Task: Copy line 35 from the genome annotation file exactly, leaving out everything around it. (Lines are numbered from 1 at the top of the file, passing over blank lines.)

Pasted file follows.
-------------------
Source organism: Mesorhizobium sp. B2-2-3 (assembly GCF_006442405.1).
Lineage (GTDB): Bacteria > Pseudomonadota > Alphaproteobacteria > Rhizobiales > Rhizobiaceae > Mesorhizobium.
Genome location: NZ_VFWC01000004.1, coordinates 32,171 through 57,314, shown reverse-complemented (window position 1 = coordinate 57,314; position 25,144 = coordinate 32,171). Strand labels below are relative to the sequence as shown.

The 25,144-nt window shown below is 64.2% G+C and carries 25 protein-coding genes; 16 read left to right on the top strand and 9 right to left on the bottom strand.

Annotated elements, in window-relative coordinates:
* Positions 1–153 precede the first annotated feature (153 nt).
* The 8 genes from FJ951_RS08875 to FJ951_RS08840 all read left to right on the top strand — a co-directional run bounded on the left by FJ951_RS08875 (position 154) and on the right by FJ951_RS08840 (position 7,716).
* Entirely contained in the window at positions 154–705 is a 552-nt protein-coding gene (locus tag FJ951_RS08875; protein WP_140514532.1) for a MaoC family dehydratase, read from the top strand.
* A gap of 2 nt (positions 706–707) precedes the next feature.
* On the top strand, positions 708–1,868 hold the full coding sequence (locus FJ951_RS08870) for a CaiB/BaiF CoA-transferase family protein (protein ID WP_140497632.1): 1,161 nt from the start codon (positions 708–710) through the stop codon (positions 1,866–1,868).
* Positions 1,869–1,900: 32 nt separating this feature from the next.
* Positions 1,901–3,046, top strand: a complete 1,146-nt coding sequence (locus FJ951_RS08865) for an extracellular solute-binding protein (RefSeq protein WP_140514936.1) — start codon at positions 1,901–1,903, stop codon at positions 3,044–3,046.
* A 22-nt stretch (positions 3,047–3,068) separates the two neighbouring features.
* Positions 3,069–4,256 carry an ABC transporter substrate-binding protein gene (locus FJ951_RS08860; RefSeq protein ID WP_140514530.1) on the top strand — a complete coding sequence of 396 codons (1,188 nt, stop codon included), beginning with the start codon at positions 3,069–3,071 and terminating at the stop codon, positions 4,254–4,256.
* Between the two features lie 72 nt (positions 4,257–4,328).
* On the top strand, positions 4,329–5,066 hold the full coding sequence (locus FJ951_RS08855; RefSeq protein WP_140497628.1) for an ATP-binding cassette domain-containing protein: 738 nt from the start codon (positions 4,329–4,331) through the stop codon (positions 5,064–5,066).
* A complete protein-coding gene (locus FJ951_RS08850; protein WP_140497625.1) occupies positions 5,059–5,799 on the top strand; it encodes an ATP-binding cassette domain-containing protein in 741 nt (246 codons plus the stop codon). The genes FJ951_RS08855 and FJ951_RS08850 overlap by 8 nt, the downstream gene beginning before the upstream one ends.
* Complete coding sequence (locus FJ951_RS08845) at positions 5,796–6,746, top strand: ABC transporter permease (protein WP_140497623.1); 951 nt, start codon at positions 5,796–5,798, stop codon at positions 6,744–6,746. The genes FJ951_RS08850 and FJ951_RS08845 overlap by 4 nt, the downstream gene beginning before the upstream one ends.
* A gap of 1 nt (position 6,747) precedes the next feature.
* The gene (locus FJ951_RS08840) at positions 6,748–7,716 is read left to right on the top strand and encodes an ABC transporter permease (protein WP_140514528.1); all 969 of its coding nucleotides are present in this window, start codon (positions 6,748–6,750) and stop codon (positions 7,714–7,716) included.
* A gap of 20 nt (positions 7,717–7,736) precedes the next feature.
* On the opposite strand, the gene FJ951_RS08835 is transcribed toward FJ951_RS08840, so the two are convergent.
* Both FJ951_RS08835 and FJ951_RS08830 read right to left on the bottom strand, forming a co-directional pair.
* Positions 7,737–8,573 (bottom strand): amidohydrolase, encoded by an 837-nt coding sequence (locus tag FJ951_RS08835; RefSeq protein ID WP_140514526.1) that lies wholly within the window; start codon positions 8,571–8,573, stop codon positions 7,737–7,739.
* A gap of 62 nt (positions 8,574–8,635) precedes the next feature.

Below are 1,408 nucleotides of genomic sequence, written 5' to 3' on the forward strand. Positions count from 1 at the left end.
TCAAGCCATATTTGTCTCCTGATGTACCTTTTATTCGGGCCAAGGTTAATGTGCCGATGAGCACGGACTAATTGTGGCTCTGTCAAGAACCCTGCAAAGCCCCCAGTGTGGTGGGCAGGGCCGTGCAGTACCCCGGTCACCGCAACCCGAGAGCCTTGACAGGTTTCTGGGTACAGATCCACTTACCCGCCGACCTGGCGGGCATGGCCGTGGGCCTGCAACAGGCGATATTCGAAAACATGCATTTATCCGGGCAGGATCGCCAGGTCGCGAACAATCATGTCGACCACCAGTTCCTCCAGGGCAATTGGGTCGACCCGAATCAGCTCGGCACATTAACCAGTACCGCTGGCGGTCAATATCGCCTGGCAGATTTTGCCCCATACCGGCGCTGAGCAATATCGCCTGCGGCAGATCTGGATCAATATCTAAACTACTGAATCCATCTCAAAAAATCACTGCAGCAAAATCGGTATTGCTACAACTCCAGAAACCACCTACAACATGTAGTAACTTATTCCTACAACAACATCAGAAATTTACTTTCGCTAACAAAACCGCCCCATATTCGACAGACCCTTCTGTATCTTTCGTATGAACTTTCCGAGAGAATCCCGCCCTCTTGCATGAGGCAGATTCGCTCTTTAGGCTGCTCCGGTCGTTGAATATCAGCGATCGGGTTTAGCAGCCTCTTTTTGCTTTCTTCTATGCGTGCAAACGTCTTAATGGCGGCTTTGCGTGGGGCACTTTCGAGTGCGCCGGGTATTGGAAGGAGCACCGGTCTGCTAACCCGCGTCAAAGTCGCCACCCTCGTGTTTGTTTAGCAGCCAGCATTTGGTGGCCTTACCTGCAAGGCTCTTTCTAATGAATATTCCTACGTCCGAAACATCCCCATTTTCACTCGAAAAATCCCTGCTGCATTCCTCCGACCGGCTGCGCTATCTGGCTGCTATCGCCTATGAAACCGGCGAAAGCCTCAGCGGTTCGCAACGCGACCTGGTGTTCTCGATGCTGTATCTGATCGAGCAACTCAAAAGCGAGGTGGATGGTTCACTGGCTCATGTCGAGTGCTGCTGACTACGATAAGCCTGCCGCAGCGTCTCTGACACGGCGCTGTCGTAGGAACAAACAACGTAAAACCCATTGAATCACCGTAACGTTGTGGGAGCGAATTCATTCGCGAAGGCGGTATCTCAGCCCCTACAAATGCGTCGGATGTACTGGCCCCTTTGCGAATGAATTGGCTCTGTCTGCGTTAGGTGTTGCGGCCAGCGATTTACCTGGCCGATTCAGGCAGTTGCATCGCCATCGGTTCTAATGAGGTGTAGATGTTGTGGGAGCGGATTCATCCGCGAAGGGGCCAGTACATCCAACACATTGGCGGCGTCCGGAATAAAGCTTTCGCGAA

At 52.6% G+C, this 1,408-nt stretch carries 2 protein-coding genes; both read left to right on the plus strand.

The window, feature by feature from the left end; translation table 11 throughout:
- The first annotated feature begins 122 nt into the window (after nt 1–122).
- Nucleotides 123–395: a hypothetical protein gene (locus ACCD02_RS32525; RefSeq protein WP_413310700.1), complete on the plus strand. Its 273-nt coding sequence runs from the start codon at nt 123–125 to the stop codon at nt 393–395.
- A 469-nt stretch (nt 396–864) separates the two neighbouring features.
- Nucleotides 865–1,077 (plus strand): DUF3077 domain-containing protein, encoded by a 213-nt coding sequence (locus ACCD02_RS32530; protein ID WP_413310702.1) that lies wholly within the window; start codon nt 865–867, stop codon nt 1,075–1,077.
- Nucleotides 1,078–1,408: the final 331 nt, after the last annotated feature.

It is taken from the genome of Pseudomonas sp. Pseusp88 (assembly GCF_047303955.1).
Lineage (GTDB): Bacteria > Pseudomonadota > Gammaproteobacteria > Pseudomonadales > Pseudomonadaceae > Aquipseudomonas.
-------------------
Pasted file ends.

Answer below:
It is taken from the genome of Pseudomonas sp. Pseusp88 (assembly GCF_047303955.1).